AT THE AGE of twenty-nine, I was in my last year as a registrar in psychiatry at the University of Padua in northern Italy. As was customary in that school at the time, I was assigned – for the first time – a newly appointed registrar, four years younger than me. My role was to guide him in his clinical and research developments. A more senior staff member was in charge of supervising both of us.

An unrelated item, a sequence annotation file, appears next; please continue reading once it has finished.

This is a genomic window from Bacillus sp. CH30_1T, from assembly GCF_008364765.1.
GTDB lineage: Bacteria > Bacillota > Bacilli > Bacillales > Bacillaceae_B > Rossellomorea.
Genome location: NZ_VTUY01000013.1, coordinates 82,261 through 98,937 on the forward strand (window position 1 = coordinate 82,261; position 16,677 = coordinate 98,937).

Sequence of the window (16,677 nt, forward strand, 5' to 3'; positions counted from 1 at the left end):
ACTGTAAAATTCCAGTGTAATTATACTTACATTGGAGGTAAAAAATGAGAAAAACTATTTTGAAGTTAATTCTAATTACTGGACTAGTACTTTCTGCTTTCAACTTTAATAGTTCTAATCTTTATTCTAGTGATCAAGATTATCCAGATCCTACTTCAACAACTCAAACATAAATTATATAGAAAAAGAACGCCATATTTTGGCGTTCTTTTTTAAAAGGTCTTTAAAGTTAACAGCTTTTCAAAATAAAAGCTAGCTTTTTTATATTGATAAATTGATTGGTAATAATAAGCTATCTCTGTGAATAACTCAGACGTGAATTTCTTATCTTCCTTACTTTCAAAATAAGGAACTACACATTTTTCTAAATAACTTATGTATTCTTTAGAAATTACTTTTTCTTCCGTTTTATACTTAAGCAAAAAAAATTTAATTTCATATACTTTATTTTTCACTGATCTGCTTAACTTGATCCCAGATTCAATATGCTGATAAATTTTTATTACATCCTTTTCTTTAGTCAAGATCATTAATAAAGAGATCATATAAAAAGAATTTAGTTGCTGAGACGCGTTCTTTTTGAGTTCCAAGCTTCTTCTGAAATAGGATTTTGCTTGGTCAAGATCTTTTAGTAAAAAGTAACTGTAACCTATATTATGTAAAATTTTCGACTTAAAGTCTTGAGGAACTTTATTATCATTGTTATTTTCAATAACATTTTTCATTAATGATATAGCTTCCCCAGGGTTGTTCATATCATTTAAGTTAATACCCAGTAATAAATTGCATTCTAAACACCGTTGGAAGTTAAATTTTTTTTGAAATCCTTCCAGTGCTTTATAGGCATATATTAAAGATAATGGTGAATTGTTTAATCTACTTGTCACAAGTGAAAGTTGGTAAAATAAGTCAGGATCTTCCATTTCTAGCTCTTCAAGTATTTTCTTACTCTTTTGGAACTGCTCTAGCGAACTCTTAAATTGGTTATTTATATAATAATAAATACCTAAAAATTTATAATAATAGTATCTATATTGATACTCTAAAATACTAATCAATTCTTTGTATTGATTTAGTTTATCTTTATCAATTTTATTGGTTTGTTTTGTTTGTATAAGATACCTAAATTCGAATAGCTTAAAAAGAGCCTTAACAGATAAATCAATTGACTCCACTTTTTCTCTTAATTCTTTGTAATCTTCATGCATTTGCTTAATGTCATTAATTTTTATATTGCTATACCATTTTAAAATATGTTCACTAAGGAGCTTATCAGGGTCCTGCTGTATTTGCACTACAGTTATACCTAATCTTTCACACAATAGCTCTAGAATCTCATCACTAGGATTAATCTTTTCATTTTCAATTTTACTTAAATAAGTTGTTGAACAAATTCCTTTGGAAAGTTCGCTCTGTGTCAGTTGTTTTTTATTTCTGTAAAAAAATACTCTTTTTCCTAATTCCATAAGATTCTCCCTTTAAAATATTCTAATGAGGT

In those days, the Department of Psychiatry was deeply characterised by the psychoanalytical approach, and we were strongly encouraged to make a full immersion into the theories of Freud and his followers. However, my inclination was towards other theories. From a very young age, I’d been intrigued by the mind-body interaction, and I wanted to understand how the brain (cells, nerves and the like) could be the origin of feelings and thoughts. The possibility that negative emotions, or symptoms like depression and anxiety, may provoke alterations and diseases in the body fascinated me. I hoped that my choice of psychiatry could help clarify these issues.
Already a subscriber? Sign in here